Paul Daniel

Mar 27, 2019
I'm glad to hear you find our blog helpful!

You are asking a question that does not have a clear answer from the available guidance and regulations. The best you can do is make a choice that is logical, and document that rationale.

The identification of hot spots and colds spots is a by-product of our statistical analysis of mapping data. If we simply figure the overall max and the overall min, and verify it is within our acceptance criteria or specification, we have just found the simplest path of data analysis. And along the way, we identified the hot and cold spots. But does this really mean that the hot spots and cold spots are important? Or are they just a by-product of how we analyze the data?

Personally, I think hot/cold spots do not matter if the overall max and min are within specification. In this case we have just proven by qualification study that the particular chamber can operate as intended - end of story. I think monitoring probes are there to detect catastrophes and disasters, things like doors left open, failed compressors, power outages, etc. If not what are they there for? To tell us what is going on with the product? Impossible. There is no way one or two probes can accurately predict what is going on inside the dynamic environment of a chamber, so we can't rely on them for data about what the product has experienced. we only know that there has been a problem. I think this position is supported by actual industry practice, where there is historically only one probe in small chambers, and that probe is almost always located in the same place (side wall, same side as the door handle, middle height, about 20 to 30 cm from the front)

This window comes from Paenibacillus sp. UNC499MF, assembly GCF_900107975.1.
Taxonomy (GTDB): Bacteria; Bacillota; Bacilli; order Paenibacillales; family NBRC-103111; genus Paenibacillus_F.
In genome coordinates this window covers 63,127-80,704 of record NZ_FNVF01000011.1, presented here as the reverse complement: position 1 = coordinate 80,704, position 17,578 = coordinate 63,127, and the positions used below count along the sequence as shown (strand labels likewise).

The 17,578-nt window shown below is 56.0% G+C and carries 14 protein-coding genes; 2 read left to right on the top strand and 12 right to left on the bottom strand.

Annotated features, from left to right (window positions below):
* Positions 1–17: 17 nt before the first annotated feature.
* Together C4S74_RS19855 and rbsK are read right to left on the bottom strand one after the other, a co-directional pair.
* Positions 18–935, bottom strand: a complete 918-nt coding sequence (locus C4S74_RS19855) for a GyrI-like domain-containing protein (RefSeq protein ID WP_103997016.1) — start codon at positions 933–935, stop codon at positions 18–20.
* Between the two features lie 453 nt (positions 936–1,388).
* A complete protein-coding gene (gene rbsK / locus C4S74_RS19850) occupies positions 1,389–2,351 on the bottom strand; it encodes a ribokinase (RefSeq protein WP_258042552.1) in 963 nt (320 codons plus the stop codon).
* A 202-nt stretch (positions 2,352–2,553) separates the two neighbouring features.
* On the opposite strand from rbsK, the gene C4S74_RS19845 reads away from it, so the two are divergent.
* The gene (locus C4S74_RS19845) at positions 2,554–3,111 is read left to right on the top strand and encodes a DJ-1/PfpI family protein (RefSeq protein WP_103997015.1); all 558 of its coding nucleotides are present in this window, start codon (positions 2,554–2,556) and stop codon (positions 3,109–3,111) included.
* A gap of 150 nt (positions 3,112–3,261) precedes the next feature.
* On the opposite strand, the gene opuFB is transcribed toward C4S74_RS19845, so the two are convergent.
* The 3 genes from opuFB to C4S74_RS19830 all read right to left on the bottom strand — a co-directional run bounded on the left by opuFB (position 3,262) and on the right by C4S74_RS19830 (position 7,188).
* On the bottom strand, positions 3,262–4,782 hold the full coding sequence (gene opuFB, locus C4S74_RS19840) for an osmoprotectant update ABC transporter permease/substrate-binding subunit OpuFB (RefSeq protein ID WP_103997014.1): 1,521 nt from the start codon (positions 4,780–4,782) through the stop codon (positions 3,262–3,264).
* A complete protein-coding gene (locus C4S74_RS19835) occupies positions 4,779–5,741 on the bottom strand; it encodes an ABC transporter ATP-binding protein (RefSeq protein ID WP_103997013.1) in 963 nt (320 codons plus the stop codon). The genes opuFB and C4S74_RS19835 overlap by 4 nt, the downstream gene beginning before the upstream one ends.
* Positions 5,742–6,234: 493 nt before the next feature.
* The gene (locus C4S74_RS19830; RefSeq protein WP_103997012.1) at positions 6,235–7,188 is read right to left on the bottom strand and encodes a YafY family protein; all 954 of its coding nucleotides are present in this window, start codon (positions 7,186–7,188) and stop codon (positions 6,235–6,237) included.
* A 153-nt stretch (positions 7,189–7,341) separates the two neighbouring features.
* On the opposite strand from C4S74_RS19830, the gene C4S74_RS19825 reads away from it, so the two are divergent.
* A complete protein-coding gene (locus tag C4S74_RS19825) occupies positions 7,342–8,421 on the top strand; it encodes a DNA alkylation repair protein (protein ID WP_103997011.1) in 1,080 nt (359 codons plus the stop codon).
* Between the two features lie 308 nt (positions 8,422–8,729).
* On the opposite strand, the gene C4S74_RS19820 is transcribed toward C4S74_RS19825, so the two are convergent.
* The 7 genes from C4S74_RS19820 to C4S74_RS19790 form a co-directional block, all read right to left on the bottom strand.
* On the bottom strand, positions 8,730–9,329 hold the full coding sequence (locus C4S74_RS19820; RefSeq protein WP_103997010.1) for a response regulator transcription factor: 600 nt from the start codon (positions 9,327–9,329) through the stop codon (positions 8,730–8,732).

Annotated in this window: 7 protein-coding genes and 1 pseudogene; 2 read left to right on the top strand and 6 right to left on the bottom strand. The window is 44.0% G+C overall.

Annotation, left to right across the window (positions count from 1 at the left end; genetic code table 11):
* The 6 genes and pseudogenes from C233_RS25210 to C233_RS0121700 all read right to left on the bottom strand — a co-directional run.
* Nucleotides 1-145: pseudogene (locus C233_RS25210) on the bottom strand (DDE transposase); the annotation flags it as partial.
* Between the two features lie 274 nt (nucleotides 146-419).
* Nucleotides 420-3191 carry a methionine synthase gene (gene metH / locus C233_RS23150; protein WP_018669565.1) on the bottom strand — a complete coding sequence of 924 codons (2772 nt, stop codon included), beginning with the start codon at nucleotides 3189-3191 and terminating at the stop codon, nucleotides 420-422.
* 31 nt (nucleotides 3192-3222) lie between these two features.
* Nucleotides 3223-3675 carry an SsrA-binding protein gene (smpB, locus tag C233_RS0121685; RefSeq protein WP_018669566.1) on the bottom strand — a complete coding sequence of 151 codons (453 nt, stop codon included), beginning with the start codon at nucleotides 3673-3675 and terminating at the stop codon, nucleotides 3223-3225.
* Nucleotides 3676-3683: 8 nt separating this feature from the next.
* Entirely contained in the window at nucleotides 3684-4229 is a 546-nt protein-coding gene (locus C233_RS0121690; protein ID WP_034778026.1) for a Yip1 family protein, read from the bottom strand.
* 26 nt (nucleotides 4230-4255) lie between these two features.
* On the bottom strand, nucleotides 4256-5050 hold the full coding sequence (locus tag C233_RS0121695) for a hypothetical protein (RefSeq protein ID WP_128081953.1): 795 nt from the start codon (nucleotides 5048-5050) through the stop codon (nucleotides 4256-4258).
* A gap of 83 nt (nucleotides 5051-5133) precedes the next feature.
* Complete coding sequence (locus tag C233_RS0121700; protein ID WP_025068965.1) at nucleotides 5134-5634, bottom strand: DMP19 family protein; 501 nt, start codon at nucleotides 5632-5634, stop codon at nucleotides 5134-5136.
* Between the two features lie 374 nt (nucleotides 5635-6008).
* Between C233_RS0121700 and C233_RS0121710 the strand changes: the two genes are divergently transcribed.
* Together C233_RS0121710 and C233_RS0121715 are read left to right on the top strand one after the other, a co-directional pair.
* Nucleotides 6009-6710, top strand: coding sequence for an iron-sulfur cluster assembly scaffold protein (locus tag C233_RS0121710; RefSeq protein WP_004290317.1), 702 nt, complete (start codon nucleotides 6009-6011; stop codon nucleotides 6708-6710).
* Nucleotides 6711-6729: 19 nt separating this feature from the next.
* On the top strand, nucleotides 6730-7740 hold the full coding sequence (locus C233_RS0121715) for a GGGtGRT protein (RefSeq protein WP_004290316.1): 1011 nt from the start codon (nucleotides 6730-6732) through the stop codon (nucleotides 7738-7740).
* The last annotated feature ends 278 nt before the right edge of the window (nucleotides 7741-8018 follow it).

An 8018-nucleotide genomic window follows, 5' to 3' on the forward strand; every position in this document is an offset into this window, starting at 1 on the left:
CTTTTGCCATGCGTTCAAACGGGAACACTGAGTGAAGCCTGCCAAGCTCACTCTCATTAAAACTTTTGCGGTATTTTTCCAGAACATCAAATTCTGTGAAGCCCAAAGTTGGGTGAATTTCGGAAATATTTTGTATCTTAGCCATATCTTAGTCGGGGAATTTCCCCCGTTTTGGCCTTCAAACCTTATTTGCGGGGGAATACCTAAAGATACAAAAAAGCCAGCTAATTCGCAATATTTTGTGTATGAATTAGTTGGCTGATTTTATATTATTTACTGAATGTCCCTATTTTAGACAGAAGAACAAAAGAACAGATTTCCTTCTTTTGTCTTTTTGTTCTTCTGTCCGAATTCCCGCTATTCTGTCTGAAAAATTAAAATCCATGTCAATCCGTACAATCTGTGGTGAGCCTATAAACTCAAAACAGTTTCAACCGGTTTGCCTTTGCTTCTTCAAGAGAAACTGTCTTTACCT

I just said "I think..." a lot. Does it matter what I think? Does it matter when some guidance says to pick a monitoring location based on (not "at") the location of the not and cold spots? Does it matter when a guidance says to actually place a probe at the hot spot and one at the cold spot? This you will have to decide for yourself. Just because something is in a guidance doesn't mean it is the best idea for your situation.

This is what we know:
*We should definitely re-qualify and re-map periodically based on risk.
*We will determine hot and cold spots (as an analysis by-product) each time we do this.
*We may see hot and cold spot locations changing from year to year. (If all measurements are otherwise in spec, I don't see why it matters.)
If you think it matters, you may need to explain it. But if it is in spec, I would simply explain use the spec as the acceptable limit of variation and say "It doesn't matter".
*If you base your SOP for monitoring probe location on the hot spot or cold spot location, then you may have created a problem for yourself. This seems like a good reason to change that policy.

Another pathway in this is to talk to the chamber manufacturer. These guys are required by law in some countries to map their units extensively, with the expectation that all units of the same model number will behave the same. And it is in their best interests to map as a good mapping tells them the best place to put their control probes and monitoring probes. They will likely share their data with you privately to help you answer this question.

I hope this helps!